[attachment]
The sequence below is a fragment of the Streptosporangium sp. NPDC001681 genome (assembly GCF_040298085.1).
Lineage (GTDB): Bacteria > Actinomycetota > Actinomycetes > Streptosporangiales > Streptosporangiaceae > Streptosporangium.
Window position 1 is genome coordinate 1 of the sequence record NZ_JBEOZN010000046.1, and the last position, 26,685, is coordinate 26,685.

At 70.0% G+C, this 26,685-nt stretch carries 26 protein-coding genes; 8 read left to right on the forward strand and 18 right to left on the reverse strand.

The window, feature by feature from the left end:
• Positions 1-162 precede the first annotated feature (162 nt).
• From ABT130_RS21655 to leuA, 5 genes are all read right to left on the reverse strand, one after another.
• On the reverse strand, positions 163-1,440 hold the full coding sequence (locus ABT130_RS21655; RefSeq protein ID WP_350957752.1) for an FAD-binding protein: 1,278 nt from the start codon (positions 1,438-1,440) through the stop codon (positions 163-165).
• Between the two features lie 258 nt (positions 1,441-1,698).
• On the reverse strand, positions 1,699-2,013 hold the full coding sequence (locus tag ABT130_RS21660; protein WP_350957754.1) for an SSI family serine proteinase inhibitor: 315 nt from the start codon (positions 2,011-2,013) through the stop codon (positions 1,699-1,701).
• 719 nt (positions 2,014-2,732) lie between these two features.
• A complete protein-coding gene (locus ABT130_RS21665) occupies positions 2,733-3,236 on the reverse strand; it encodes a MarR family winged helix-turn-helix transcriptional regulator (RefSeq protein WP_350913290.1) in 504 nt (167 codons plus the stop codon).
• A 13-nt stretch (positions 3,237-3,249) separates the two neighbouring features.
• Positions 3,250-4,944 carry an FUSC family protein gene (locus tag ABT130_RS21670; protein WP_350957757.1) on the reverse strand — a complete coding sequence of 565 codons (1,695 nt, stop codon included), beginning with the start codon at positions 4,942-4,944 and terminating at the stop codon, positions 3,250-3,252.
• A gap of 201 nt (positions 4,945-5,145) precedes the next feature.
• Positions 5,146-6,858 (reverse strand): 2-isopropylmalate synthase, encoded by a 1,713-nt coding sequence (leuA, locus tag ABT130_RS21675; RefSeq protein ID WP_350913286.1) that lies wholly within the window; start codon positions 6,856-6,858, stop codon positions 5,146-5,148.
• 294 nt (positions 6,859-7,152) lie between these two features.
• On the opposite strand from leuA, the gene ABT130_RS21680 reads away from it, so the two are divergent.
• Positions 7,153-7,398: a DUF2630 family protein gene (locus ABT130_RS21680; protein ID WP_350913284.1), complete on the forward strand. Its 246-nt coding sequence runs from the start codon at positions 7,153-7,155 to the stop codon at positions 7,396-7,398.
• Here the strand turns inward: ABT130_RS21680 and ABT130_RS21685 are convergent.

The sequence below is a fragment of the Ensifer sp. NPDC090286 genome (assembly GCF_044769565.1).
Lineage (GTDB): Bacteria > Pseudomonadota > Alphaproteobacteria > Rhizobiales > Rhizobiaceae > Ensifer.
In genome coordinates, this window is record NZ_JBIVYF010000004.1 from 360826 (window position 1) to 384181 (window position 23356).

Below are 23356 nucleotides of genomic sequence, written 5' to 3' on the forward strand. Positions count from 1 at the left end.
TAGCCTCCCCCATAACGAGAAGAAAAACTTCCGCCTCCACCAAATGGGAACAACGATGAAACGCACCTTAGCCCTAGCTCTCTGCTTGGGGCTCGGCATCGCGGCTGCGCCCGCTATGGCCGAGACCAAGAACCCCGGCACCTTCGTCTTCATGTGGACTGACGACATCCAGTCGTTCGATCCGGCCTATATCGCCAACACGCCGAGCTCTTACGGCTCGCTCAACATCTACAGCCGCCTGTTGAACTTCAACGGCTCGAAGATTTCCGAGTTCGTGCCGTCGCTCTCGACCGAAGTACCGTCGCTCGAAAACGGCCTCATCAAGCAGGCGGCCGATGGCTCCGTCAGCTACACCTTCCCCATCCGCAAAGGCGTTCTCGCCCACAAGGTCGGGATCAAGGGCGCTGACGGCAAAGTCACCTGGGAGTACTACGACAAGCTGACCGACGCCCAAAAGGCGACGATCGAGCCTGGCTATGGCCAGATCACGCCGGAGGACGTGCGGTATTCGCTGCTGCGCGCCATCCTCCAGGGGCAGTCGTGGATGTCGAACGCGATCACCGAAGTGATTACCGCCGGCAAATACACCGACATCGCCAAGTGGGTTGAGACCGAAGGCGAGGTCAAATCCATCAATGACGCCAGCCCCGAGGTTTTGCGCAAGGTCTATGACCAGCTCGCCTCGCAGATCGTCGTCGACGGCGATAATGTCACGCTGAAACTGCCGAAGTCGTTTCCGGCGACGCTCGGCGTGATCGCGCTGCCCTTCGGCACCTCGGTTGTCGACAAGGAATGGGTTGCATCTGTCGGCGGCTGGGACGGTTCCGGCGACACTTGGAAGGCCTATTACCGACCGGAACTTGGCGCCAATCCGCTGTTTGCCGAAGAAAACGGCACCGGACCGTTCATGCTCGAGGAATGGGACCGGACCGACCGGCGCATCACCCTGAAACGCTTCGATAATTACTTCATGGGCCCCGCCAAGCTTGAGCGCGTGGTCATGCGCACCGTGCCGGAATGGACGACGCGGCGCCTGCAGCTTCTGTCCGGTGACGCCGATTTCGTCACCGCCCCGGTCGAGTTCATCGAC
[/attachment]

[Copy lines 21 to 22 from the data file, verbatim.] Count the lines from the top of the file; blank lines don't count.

The sequence below is a fragment of the Ensifer sp. NPDC090286 genome (assembly GCF_044769565.1).
Lineage (GTDB): Bacteria > Pseudomonadota > Alphaproteobacteria > Rhizobiales > Rhizobiaceae > Ensifer.